With this counterpoint as the horizon, it is possible to highlight the relevance and the originality of Wamback’s proposed framing, especially her option of discussing both authors from the point of view of their understanding of the status of thought. This point of view is the starting point of her proposed approximation and of her discussions, presenting an unusual take when considered against the backdrop of the most common studies about this relationship. Moreover, as I will discuss in the next section, this point of view culminates in a discussion about the sense that the “transcendental project” assumes in each philosopher. Wamback rests her argument especially in the recognition of “immanence” as an irresistible dimension, turning the articulation between the condition and the conditioned, between the ground and the grounded, into a central element in each author’s formulations. Let us, therefore, see in more detail how she builds her analysis.
III. The Book
Wamback bases her reading on the idea that there is, from the beginning, something in common to Deleuze and Merleau-Ponty: not only the fact that both reflected on the topic of thought but also the fact that they distinguished two types of thought. On the one hand, a properly original thought, and, on the other hand, a thought without any originality or expressiveness. The second type of thought is merely an application of given concepts, whereas the first type—which is the type that really intrigues the two philosophers—is a kind of “creative” dynamic. Recalling the distinction made by Merleau-Ponty between “speaking speech” and “spoken speech”, as well as the distinction between “thought” and “knowledge” as described by Deleuze, Wamback proposes a peculiar framework, extremely revealing of her reading: the distinction between a “thinking thought” and an expressive thought. “Thinking thought” is the type of thought which is central to both authors and which is the starting point of Wamback’s investigation, demanding an understanding of the way each author conceives of it. The first piece of evidence highlighted by Wamback is the way this notion figures in both as a refusal of the modern conception of “representation”.
Starting with Merleau-Ponty’s reflection, Wamback appeals to some of the central notions of the Phenomenology of Perception to circumscribe his notion of thought. She then briefly examines the way Merleau-Ponty understands the sense of perception, with special emphasis on his criticism of the intellectualist and empiricist theories and on his notion of “field”, showing how the perceptual dynamic is grounded on the “original intertwinement of body and world” (18). From this point on, the question becomes whether his notion of thought is grounded in the same articulation, being always in relation to something. To pursue this question, Wamback examines the notions of the cogito—especially its negative dimension—, of geometrical thought, and of linguistic expression.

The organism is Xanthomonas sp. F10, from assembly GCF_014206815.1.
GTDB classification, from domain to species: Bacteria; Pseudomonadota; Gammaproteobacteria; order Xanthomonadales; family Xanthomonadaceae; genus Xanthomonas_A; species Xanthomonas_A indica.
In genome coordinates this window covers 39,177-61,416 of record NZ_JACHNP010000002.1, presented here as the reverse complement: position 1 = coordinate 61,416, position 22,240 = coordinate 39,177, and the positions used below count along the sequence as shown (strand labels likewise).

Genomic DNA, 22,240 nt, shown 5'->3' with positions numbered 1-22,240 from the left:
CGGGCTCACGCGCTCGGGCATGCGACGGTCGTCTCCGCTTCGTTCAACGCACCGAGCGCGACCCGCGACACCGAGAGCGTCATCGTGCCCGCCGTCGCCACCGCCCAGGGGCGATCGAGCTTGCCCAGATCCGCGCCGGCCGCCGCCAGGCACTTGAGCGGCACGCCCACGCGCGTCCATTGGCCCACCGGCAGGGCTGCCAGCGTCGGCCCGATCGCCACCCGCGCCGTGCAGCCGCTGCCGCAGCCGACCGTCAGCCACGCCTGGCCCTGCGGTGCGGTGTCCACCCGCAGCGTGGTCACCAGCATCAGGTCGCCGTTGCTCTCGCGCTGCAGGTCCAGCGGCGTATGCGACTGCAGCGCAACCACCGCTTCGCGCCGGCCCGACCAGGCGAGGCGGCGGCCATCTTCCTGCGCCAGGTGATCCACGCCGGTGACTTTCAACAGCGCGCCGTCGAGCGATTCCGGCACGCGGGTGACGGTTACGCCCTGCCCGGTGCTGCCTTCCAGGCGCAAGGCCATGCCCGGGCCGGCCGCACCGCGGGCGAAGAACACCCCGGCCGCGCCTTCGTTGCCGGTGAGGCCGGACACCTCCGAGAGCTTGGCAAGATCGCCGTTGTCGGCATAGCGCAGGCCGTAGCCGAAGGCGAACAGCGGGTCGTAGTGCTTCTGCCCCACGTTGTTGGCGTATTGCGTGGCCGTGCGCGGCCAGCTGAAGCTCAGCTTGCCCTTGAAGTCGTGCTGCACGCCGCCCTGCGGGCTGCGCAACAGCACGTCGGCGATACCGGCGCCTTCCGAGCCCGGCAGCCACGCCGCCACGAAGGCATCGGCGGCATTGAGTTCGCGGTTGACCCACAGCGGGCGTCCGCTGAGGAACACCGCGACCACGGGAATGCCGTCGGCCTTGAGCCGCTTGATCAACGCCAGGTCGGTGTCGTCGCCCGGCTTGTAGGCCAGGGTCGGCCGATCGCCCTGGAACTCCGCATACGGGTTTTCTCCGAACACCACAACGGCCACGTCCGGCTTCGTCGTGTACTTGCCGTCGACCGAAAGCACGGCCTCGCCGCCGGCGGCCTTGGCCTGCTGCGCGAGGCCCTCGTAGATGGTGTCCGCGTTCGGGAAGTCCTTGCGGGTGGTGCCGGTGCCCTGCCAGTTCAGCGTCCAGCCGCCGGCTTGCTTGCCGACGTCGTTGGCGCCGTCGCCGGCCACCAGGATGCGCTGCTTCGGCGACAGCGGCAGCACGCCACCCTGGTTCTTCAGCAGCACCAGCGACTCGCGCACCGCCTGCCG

At this point in her analysis, Wamback introduces the notion of Fundierung, proposed in the Phenomenology of Perception as a “two-way relation”, an alternative to the classical understanding of the ground and the grounded as sundered elements, since they are now defined as relational dimensions in reciprocal determination. While this is a central notion in Merleau-Ponty’s work, Wamback uses it here only to think the relation between “thought” and “language”. She defends that, in spite of all its implications, there is still in this notion an asymmetry: the expressed still has “ontological priority” (35), preserving a difference between the terms. On her reading, this asymmetry would only be dissolved later, with Merleau-Ponty’s introduction of the notion of “institution”. Nevertheless, Wamback highlights that the Fundierung relation already contained a central idea, namely “excess” as an indication of the “immanence of the ground that transcends itself in the expression” (26). Her conclusion is that, for Merleau-Ponty, thought is not a “mediating activity”, but is, rather, “familiar with the world”, “it has direct contact” with it and is “in a certain sense shaped by it” (30).
Wamback shows that something similar takes place in Deleuze’s thought. From the beginning, Deleuze proposes to understand thought by confronting the sign, refusing the idea of a natural inclination to the truth, and recognizing it as always characterized by “the singularity of the meeting”, in which signs appear as “enigmas” (31). Here, more than with Merleau-Ponty, the spotlight falls on the differential character of sign and sense. Wamback shows how these notions are thought of in order to move away from the most characteristic presuppositions of representational thought: on the one hand, the idea of identity and unity, and, on the other hand, the notions of nature and of affinity with the truth. Deleuze recognizes, under the eight postulates of representational thought, a “confusion of empirical and transcendental features” (47) that obscures the proper sense of thought.
Wamback proposes that, in this perspective, Merleau-Ponty and Deleuze are extremely close, meeting in this movement that she describes as a “transcendental examination of thought”(49), a discussion about its conditions and about the human capacity to think. One consequence of this proximity is that both authors recognize that the object of thought is characterized by a “certain exteriority” (50). This means that both authors recognize—and hold it in high esteem—the “grounded” dimension of thought, focusing on the description of the relation between the ground and the grounded as intrinsic or immanent (51). It is precisely this intrinsic or immanent relation that guarantees its creative genesis: “In sum, for both authors, the creative nature of thought is due to the necessary role of thought in the grounding relation” (51).